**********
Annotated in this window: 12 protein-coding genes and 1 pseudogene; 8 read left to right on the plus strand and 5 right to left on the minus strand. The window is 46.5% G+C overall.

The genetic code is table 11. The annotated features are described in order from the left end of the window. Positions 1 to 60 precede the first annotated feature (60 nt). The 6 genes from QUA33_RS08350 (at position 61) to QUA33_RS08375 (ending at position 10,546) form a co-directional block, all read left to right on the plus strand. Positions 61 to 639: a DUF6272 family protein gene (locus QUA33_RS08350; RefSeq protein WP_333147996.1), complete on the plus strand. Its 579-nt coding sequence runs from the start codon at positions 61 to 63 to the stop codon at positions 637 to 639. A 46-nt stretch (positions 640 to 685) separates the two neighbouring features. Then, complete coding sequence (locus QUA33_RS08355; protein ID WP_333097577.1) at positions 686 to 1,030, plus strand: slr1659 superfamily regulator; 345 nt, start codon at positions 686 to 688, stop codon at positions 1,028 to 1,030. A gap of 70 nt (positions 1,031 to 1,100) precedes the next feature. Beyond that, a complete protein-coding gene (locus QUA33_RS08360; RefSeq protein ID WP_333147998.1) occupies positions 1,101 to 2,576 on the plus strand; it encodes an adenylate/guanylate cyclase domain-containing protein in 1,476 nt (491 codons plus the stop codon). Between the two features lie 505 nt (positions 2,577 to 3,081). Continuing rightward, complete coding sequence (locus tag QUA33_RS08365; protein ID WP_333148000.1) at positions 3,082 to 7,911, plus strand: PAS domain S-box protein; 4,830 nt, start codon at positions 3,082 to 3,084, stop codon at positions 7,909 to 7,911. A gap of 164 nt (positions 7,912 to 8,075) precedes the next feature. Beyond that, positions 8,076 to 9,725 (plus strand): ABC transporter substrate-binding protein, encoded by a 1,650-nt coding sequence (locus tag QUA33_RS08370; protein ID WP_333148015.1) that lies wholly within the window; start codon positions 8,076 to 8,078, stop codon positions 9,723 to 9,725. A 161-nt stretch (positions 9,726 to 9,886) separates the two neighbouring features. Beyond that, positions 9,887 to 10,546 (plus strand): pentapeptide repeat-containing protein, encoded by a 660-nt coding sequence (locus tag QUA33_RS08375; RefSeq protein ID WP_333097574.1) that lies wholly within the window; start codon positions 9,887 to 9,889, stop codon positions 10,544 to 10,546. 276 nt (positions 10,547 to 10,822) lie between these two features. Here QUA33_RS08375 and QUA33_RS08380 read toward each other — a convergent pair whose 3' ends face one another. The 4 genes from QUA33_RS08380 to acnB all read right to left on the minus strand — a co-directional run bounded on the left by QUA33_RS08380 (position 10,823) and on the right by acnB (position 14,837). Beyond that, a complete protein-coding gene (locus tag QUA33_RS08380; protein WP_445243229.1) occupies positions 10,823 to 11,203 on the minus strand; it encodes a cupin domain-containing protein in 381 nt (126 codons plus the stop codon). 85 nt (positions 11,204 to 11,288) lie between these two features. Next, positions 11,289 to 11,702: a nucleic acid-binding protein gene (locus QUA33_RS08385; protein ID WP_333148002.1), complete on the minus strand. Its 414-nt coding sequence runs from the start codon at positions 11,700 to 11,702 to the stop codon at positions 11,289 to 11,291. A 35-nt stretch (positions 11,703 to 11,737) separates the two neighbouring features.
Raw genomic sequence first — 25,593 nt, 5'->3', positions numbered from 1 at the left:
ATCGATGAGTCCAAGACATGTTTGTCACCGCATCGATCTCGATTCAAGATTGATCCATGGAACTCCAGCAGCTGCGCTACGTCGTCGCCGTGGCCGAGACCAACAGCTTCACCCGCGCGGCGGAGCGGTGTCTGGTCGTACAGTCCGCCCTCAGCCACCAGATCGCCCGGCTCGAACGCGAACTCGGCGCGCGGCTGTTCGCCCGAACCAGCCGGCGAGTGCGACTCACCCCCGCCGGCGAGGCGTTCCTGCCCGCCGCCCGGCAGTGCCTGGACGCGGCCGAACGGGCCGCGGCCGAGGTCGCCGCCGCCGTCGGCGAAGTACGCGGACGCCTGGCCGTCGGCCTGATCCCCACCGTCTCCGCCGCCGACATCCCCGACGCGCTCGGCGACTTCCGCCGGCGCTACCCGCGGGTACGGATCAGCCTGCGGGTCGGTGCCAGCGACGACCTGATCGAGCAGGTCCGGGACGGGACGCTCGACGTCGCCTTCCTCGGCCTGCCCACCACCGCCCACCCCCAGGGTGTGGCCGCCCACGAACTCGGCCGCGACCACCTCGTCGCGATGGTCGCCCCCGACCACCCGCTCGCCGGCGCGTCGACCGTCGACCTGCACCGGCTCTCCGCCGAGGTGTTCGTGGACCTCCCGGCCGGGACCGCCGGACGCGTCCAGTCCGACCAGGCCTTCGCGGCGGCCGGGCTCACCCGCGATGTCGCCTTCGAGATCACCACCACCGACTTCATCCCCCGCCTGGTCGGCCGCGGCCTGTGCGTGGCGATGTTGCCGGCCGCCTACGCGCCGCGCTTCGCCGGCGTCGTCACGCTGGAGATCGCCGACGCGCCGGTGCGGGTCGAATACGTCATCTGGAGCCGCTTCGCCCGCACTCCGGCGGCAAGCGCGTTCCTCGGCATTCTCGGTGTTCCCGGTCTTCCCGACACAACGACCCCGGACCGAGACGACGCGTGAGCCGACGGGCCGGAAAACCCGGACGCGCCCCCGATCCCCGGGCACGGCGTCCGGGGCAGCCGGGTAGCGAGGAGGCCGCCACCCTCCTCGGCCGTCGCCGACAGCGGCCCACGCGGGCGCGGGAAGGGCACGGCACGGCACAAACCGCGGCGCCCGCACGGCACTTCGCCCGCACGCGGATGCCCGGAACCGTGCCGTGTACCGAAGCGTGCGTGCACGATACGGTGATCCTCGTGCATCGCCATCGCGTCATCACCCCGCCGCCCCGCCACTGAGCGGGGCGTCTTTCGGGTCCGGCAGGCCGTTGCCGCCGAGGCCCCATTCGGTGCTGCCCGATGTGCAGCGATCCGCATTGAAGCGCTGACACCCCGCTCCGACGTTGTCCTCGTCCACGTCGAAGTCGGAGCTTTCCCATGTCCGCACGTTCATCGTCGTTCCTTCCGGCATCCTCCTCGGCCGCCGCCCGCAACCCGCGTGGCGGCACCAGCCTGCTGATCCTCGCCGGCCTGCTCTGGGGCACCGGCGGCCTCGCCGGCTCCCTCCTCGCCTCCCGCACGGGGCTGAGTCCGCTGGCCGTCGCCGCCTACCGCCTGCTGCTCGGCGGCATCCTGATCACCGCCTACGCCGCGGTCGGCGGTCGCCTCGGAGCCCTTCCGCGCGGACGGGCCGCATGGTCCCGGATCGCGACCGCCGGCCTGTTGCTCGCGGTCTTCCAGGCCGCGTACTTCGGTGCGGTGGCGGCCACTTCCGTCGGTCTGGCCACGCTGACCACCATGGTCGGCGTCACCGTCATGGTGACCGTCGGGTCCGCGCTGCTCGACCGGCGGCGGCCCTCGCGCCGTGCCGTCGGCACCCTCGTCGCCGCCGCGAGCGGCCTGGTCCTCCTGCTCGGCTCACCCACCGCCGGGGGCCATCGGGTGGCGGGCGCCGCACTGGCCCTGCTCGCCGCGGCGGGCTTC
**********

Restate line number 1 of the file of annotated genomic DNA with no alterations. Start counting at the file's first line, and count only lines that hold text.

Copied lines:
Annotated in this window: 12 protein-coding genes and 1 pseudogene; 8 read left to right on the plus strand and 5 right to left on the minus strand. The window is 46.5% G+C overall.